Additionally, the current COVID-19 infected scenario, where the cases are on a souring high, uncovers the inability of the State government for having a prepared reception in response to a pandemic or an outbreak of severe disease. 

Where the government hospitals fail to provide timely necessary medical services to a patient, it amounts to the violation of the right to health and the looming violation of the patient’s right to life, as observed by the court in Paschim Banga Khet Mazdoor Samity v. State of West Bengal. 

International-level issues in the healthcare sector

The conception of the right to health under international law can be traced to the  Universal Declaration of Human Rights (hereafter referred to as UDHR) in the year 1948. The UDHR under Article 25 sets forth a decent standard of living adequate for the health and well being of a person and his family, which includes medical care, right to security in the event of sickness and disability and other lack of livelihood in circumstances beyond a person’s control. The International Covenant on Economic, Social and Cultural Rights, also, under Article 12 explicitly sets forth a right to health.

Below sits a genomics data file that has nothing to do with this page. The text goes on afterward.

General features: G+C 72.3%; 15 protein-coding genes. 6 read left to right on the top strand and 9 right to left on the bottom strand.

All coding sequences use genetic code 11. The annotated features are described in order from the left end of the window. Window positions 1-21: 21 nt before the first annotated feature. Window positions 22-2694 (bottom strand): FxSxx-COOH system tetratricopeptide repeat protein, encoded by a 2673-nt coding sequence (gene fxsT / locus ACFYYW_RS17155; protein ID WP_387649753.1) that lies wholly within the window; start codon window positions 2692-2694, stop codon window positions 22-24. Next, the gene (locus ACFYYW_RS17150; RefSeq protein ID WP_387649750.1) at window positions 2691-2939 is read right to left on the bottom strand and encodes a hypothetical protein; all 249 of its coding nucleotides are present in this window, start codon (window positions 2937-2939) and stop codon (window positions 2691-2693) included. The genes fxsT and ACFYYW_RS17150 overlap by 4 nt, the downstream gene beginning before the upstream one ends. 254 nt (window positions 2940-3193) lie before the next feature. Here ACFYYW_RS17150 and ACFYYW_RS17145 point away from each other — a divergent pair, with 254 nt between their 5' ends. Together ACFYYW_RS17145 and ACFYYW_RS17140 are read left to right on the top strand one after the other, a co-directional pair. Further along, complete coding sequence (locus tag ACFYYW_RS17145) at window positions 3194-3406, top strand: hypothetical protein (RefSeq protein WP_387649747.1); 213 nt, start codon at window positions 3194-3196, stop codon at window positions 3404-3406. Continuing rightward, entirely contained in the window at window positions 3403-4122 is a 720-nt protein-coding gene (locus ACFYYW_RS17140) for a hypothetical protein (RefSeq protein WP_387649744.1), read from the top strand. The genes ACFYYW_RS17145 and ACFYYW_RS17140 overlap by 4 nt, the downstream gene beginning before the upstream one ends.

Nonetheless, global healthcare is faced with an incessant number of impediments. The reference to a “highest attainable standard of health” under the Constitution of the World Health Organization, 1946 requires a State to set up a reasonable standard with respect to health, however, it doesn’t take into account that the evolution process is time-consuming, and also the demographic, epidemiological & economic factors of each country differ with the other, rendering it as a stumbling block in the observance of a worldwide equitable standard of healthcare.